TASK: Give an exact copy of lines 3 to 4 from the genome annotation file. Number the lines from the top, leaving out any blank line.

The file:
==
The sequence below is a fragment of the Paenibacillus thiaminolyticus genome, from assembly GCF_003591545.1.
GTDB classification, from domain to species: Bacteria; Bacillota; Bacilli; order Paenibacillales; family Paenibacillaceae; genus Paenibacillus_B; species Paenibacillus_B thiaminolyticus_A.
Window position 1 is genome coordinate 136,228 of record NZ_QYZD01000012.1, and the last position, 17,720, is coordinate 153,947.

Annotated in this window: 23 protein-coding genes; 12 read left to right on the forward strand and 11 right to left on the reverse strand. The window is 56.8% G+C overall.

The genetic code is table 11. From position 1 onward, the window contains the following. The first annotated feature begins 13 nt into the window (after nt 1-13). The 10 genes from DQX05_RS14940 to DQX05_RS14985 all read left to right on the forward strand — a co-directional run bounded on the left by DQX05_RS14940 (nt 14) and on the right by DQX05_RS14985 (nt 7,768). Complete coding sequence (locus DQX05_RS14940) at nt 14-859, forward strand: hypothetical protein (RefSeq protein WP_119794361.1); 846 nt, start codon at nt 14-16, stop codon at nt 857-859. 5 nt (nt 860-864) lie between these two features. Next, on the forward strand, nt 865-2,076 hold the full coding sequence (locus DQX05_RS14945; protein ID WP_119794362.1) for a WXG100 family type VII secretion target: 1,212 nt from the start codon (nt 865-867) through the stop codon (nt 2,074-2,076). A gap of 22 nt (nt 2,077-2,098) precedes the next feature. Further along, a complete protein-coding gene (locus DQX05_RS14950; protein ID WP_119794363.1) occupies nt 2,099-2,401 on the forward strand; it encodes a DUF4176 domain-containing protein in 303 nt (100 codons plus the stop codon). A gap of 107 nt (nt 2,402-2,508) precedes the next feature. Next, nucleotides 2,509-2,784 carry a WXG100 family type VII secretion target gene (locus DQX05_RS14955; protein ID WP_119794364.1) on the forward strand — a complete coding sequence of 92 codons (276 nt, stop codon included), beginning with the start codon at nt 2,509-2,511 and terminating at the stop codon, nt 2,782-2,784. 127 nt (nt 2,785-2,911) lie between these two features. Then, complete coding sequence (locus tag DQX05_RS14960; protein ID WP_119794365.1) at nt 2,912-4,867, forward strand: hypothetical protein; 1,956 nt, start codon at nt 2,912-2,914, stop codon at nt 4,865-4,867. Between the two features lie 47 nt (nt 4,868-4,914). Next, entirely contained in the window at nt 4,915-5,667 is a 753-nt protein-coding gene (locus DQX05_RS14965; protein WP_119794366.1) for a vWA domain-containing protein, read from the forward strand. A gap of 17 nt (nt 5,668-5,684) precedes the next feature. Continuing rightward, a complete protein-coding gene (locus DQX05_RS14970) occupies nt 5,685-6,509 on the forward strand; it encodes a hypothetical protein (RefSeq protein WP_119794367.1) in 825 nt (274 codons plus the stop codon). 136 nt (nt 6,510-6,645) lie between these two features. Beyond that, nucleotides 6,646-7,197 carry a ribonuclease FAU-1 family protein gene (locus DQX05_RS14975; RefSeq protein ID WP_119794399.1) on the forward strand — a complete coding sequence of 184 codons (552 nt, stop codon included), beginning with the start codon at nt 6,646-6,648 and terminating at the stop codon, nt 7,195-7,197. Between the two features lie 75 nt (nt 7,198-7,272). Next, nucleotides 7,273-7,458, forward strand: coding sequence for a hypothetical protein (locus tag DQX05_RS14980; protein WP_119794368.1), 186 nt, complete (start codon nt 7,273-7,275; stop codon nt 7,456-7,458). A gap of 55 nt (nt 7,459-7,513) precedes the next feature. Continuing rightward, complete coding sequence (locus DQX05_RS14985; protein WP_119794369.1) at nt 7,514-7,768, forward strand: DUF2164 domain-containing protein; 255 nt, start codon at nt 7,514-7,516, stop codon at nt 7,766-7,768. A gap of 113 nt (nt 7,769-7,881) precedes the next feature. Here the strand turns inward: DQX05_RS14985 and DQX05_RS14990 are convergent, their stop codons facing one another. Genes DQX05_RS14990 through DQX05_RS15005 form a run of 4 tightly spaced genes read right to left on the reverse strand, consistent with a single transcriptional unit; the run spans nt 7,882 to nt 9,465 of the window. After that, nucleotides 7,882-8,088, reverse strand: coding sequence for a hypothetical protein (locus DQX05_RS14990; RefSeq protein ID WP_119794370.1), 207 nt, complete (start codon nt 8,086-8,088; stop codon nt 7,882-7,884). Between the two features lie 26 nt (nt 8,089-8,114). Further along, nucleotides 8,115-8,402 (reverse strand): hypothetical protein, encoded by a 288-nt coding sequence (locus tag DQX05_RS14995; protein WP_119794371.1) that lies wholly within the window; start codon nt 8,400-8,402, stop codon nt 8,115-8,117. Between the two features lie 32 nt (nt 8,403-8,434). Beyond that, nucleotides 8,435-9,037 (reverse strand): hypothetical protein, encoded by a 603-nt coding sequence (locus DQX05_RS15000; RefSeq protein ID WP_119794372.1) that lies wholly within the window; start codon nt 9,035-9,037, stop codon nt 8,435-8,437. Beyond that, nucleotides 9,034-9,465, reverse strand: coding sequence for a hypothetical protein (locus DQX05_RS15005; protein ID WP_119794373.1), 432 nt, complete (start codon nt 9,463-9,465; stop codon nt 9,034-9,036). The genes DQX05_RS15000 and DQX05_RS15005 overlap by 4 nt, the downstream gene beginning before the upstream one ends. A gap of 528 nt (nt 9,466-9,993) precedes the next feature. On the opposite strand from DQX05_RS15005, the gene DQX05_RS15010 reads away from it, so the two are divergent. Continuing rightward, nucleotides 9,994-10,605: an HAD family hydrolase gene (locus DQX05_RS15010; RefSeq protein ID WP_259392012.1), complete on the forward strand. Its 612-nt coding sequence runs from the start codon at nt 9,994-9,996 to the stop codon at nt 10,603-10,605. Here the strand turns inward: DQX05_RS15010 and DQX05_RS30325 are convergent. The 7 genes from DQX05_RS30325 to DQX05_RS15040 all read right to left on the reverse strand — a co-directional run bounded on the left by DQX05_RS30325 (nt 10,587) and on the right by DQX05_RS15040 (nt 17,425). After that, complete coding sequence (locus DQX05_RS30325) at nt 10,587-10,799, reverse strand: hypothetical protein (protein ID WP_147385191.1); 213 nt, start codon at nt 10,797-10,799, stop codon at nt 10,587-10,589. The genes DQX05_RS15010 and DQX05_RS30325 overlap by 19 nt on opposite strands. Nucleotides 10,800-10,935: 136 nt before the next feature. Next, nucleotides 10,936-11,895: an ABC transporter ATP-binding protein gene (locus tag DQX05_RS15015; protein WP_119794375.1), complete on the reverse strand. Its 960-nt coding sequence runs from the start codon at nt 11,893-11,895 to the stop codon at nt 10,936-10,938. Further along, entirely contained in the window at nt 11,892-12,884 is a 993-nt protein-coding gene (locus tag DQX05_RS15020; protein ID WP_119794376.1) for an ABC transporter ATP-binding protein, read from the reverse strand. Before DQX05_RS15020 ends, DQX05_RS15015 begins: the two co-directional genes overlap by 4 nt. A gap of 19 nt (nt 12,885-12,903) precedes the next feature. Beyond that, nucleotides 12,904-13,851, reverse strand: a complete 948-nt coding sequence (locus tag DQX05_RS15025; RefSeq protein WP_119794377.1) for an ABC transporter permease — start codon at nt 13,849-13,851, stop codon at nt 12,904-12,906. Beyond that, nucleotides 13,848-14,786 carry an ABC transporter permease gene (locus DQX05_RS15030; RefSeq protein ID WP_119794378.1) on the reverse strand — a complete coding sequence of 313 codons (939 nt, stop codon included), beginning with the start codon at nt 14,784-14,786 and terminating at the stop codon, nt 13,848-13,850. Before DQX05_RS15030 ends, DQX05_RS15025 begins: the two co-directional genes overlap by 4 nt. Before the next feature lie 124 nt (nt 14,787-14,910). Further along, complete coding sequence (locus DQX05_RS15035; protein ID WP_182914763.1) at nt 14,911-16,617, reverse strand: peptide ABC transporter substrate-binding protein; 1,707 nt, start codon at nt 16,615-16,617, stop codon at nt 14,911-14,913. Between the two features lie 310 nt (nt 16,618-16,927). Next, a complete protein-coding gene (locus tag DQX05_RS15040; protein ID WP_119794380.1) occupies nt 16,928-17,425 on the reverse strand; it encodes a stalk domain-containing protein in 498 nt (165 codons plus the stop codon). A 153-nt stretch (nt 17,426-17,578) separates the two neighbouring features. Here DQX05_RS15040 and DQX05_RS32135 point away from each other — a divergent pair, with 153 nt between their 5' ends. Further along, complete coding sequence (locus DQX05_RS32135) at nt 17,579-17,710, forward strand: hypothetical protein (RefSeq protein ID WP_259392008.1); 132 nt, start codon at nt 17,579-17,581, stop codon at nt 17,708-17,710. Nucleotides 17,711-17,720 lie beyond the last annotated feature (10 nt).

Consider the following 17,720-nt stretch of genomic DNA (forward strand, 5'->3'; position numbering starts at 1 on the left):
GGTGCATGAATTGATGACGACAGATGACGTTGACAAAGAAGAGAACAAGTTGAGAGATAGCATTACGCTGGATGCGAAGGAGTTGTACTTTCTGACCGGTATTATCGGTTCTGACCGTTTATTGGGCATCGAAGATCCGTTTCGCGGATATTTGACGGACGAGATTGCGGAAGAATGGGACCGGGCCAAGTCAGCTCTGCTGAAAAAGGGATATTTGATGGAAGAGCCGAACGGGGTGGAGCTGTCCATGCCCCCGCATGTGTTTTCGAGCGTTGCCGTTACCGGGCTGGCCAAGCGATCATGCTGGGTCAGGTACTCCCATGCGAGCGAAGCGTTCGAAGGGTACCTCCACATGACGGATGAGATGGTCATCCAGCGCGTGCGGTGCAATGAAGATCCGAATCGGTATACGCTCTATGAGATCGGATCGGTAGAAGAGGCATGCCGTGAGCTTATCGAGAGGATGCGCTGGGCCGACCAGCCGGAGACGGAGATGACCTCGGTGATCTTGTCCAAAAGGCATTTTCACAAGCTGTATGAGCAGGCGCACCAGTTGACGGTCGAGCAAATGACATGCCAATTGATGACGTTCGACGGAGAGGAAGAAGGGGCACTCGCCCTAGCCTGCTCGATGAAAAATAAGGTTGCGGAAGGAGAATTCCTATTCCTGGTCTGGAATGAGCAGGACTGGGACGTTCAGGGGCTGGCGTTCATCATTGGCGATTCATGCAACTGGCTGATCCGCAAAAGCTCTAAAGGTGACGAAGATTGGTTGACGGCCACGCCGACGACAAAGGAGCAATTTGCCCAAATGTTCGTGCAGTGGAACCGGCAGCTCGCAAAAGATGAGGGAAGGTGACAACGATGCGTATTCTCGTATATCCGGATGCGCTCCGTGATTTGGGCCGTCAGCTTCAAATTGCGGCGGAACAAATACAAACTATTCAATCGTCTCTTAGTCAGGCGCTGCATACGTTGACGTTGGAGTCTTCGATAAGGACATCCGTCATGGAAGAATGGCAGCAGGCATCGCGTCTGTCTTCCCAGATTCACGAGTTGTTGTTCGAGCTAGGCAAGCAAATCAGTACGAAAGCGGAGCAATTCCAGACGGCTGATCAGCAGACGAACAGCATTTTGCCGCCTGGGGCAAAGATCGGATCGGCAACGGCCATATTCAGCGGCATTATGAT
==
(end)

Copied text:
Window position 1 is genome coordinate 136,228 of record NZ_QYZD01000012.1, and the last position, 17,720, is coordinate 153,947.

Annotated in this window: 23 protein-coding genes; 12 read left to right on the forward strand and 11 right to left on the reverse strand. The window is 56.8% G+C overall.